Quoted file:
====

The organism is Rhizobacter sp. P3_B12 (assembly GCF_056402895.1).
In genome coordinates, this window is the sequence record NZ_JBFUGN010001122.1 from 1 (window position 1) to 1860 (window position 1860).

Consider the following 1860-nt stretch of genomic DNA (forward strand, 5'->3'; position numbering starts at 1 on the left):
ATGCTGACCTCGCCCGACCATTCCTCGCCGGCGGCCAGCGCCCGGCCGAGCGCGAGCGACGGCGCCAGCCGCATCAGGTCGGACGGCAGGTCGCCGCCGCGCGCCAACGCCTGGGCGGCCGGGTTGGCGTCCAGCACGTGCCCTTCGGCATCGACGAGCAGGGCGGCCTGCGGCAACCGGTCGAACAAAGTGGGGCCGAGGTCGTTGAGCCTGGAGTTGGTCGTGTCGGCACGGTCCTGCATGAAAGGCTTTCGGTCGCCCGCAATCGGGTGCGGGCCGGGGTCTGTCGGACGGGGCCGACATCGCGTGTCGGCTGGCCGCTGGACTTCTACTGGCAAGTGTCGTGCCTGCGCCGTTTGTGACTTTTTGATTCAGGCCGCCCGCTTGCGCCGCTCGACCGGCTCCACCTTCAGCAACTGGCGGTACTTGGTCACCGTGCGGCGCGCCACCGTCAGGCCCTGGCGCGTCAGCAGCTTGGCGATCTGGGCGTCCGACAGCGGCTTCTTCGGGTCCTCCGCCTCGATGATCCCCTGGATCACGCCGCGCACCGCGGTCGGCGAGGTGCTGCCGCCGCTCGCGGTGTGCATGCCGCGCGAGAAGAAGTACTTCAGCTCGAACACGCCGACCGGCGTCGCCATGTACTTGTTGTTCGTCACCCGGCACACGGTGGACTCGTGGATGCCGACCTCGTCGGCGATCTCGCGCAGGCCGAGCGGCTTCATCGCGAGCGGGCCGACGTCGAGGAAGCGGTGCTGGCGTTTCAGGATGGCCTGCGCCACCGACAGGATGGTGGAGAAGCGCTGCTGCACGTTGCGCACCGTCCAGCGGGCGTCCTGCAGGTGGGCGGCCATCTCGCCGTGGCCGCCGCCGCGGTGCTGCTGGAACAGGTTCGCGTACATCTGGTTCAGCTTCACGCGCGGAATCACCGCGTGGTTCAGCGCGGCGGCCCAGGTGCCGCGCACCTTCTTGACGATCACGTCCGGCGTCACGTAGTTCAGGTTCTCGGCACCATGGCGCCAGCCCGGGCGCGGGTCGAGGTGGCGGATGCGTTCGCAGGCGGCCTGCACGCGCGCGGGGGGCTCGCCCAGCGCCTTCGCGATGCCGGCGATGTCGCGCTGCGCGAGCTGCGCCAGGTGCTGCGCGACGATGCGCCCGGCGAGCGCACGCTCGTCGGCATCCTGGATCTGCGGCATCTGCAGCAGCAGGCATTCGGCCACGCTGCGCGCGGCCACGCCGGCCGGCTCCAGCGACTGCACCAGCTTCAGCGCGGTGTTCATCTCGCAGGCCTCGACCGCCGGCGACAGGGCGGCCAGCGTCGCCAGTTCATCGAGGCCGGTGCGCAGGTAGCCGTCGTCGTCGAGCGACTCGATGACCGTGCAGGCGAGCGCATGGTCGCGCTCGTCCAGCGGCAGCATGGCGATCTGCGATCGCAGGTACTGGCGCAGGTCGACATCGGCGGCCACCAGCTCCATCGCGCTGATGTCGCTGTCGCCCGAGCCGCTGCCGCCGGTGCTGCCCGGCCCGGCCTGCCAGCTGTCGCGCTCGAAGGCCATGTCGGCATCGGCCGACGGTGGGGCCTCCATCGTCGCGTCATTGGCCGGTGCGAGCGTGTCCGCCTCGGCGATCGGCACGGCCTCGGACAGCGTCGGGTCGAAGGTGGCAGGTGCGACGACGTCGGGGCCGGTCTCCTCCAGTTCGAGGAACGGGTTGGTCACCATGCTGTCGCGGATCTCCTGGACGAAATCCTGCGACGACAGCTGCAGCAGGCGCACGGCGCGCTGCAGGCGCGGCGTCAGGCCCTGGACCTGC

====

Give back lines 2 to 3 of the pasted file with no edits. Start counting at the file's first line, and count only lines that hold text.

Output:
In genome coordinates, this window is the sequence record NZ_JBFUGN010001122.1 from 1 (window position 1) to 1860 (window position 1860).

Consider the following 1860-nt stretch of genomic DNA (forward strand, 5'->3'; position numbering starts at 1 on the left):